5. #5
    Registered User Subman's Avatar
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    My son has a new G310R; I've ridden it some and don't find it "buzzy" at all. Sure, you can tell it's a small displacement motor, but it's not objectionable in any way. Just my opinion, YMMV.

  6. #6
    Fortis Fortuna Adiuvat Omega Man's Avatar
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    In a while, Iíll move this to the Thumper section
    OM
    "You can do good or you can do well. Sooner or later they make you choose." MI5
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  7. #7
    I had four of the singles and never noticed the buzz. You can nit pick anything to death if you want to.
    Gail Thorne
    2017 F700GS

  8. #8
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    In my experience, a thumper is no more buzzy than a twin-cylinder bike.

    I owned two Suzuki Burgman 400s. Supposedly, they were buzzy because they were single-cylinder bikes. I started wearing ear plugs at one point and noticed an amazing transformation. But the engine noise out, and just go by what you feel...and the bike seemed very smooth.

    I suggest not ruling out a thumper, and try it on your test ride with ear plugs. You might be very pleasantly surprised.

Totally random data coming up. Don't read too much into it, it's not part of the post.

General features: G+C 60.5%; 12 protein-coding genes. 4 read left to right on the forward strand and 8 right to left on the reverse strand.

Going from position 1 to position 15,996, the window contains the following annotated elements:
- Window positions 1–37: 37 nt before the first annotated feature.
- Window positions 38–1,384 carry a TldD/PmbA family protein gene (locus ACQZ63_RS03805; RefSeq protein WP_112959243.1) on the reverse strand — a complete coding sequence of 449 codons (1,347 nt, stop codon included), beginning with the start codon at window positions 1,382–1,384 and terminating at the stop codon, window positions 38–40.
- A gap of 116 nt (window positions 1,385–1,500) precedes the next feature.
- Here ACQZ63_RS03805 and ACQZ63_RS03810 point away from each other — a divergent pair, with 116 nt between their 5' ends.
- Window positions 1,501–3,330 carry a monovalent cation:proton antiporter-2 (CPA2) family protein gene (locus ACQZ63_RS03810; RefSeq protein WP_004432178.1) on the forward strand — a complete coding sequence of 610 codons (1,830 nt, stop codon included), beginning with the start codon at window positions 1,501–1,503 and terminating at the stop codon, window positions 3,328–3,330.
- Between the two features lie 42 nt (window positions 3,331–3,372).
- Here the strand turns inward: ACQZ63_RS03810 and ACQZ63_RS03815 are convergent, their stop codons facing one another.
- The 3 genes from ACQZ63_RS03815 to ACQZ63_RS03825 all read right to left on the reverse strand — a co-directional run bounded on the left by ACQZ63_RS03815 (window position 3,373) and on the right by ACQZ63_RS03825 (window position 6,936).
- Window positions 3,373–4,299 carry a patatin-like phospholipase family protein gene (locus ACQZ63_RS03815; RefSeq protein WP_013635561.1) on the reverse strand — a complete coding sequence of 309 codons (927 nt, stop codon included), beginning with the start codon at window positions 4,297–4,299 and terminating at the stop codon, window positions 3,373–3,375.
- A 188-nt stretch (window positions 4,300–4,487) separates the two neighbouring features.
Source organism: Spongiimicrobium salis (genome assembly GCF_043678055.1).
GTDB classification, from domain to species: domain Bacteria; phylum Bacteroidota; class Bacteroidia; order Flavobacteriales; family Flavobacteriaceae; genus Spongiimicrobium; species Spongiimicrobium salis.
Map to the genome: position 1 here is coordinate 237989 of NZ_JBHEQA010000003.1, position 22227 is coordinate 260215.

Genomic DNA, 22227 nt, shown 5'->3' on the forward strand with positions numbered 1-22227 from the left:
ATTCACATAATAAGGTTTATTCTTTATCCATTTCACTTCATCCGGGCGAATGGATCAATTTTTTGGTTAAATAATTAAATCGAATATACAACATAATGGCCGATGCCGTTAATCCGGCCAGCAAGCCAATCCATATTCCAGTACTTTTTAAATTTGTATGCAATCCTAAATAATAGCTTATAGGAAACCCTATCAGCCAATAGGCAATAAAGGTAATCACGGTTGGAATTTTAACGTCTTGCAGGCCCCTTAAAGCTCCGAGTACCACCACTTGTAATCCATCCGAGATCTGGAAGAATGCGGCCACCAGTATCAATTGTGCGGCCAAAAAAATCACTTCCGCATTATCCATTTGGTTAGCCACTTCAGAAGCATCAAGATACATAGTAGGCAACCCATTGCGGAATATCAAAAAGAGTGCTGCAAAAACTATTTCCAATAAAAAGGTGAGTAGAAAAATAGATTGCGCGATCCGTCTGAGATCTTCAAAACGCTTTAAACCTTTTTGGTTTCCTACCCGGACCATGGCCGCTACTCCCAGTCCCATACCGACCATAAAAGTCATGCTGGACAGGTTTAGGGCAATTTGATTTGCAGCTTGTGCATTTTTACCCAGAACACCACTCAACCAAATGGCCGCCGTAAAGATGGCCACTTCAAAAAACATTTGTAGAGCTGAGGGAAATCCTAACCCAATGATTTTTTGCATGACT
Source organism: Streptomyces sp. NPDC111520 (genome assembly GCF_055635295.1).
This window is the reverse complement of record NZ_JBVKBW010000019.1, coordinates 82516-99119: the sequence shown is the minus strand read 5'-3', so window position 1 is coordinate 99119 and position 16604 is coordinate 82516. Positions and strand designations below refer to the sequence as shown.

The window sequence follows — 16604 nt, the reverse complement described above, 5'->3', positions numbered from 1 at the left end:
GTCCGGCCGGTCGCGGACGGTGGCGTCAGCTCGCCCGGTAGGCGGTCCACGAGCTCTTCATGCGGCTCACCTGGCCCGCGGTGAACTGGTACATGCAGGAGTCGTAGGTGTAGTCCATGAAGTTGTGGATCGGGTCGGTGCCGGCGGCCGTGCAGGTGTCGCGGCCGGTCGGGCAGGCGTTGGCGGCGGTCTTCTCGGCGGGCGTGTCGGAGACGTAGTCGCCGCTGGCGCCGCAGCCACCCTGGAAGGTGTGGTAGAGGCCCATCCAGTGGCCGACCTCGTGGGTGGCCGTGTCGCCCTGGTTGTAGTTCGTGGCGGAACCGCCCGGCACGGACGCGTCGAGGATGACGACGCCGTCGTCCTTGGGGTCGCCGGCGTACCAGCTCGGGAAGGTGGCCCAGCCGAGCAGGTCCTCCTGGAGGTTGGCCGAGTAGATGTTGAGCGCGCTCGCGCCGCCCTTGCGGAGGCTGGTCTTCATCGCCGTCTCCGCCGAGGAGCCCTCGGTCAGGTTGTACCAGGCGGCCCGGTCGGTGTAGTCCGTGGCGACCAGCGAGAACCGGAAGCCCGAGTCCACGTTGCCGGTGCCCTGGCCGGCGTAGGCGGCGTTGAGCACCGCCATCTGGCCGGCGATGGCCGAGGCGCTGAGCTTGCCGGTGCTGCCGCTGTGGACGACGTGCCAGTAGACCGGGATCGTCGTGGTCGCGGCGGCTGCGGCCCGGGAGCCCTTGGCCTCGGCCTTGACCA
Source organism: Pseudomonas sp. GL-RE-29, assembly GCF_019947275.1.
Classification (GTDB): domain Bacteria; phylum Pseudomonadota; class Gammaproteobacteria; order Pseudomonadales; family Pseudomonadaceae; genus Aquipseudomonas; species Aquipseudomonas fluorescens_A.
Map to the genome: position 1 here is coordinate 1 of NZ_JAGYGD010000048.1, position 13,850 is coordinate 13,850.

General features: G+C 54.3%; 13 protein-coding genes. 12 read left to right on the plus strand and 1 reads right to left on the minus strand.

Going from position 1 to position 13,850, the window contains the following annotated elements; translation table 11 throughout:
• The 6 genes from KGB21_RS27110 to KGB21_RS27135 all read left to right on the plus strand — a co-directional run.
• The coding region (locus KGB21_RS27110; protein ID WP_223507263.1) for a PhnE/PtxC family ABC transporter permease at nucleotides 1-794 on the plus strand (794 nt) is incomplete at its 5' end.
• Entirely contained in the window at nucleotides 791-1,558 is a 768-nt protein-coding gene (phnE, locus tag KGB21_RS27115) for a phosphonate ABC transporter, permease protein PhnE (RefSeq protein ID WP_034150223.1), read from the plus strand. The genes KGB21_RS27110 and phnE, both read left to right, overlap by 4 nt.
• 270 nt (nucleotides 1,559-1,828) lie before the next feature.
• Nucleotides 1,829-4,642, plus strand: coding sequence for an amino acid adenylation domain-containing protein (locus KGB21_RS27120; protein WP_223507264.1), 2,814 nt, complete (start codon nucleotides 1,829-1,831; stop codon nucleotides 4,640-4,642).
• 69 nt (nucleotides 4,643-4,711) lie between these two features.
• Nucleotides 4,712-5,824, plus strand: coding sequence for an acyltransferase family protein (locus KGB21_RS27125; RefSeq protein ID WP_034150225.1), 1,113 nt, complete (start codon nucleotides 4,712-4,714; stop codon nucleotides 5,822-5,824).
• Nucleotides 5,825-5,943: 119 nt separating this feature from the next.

Chris
    Elnathan - 2014 BMW F800GT
    IBA# 49894 True Rounder = 0-20's - Rounder -- to -- 100's+ Red Hot Rounder
    John 14:6

  9. #9
    Registered User Rinty's Avatar
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    Quote Originally Posted by PGlaves View Post
    ...They might have a narrow RPM where there is a little buzz....
    This was my experience with an older 650 GS that I did some touring on.
    Rinty

    "When you don't know where you're going, any road will get you there."

  10. #10
    not so retired henzilla's Avatar
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    We have three, a f650, 390 and 690 KTM Dukes. They all have characteristics, but not a buzz like an out of tune Boxer as mentioned.
    The BMW drones along, the KTM 690 dislikes 30 mph zones in any gear and the 390 is its milder sibling that can manage commuting traffic. The Thump is definitely there, moreso on the 690 and takes me a few miles to adjust to throttle responses.

    I hear folks compare twins and thumpers to four cylinder UJM models, never going to be sewing machine smooth as most in that class.

    And do folks not wear hearing protection all the time I waited too long in life to get the memo and regret the consequences.

    Anyways, at some RPM range each of ours may have a buzz that some feel, some do not...lotta help huh?

    Ride a few and see how it works for you
    Steve Henson
    SABMWRA MOA Club#62's Flat Fixer/ current forum moderator
    It's not the breaths you take, but the moments that take your breath away-D.Dillon/G. Strait

  11. #11
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    Smile

    Thanks for all the replies, folks. I do intend to get as long a test ride as Engle's will allow me and, with the help from this thread, I think I will be able to make an informed decision. (Sure wish the new 310 was available already.)
    Again, thanks for the replies.
    Royce
    On the coast of Kansas
    2012 F800ST

  12. #12
    Registered User Anyname's Avatar